Impact tech. Black-led OppZo raised $260 million to connect small businesses with financing… Kukua raised $6 million to create educational entertainment content for kids in Africa… Women-led Proximie clinched $80 million from Emerson Collective, SoftBank Vision Fund 2 and Minderoo Foundation to enable virtual surgical collaboration.

Returns on inclusion. True Wealth Ventures scored $35 million to invest in women-led companies with sustainability or health impact strategies… MaC Venture Capital raised $203 million for its second fund to back tech startups shaping culture and increasing access in underserved communities… Women-led Unconventional Ventures secured €30 million to invest in diverse founders. 

Electric vehicles. EVCS Charging Solutions, which manages a network of electric vehicle fast-charging stations on the West Coast, raised $50 million from Spring Lane Capital to expand across California and Washington.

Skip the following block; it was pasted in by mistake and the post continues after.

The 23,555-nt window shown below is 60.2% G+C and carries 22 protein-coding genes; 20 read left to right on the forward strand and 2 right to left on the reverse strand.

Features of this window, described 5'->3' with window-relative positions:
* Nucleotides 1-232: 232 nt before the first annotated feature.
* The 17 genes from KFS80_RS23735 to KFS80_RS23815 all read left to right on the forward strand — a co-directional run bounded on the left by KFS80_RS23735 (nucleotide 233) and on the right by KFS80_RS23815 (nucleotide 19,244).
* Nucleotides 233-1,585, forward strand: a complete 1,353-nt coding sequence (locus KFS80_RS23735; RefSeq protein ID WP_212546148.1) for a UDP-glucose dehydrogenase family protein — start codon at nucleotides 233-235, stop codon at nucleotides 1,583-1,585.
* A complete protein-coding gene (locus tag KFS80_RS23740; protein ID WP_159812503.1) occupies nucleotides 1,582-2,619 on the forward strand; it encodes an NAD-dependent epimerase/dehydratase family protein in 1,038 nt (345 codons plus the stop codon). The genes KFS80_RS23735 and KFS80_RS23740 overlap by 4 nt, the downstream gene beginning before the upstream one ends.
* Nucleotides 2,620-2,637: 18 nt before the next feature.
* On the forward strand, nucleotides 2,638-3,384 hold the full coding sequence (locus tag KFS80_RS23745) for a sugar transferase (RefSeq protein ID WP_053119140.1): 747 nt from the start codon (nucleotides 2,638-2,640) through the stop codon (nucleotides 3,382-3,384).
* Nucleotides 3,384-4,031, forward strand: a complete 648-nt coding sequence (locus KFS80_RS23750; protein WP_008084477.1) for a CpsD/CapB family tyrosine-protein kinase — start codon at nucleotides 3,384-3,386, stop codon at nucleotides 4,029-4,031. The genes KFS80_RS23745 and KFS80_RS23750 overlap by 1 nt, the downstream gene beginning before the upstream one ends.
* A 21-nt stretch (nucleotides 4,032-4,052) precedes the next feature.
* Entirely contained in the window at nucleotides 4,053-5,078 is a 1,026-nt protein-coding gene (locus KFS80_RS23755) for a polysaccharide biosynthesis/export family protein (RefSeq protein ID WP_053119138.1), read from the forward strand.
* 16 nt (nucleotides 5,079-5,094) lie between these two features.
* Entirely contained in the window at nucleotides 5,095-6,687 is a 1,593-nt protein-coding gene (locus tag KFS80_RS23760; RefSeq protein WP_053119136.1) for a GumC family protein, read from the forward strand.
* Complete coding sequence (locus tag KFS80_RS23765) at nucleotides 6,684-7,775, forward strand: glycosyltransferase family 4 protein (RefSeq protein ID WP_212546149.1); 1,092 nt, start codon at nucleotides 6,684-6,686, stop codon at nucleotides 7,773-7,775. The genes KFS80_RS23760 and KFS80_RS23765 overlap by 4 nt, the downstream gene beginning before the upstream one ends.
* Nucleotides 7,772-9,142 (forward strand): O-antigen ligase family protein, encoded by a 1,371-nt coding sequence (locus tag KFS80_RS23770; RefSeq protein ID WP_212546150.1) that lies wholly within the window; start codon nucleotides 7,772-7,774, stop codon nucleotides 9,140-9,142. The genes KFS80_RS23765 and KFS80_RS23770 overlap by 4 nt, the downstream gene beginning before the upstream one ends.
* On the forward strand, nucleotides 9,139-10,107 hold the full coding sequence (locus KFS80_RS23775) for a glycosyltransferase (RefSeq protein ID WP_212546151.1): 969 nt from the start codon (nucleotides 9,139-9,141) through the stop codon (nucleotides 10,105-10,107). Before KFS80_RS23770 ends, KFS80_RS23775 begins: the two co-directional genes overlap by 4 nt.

Upskilling workers. Brazil’s Mottu secured $40 million to train, insure and finance motorbikes for gig workers… Meritize scored an undisclosed investment from Aegon Asset Management to finance worker training in high-demand jobs in healthcare, aviation and industrials.

Democracy and power. Aristata Capital raised £40 million for its impact litigation fund to close the justice gap. 

The Week’s Talent

Erika Gucfa, ex- of Abrdn, will lead business development for North Sky Capital’s impact private equity and sustainable infrastructure strategies as managing director… Jérome Joaug, a venture partner with Aster Capital, joins Carbon13 as a part-time entrepreneur-in-residence… Witold Henisz will lead Wharton’s ESG Initiative as vice dean and faculty director… TriLinc Global promotes Maxwell Lynch to ESG and impact manager… Aisha Benson, ex- of TruFund Financial Services, is named CEO and president at Nonprofit Finance Fund.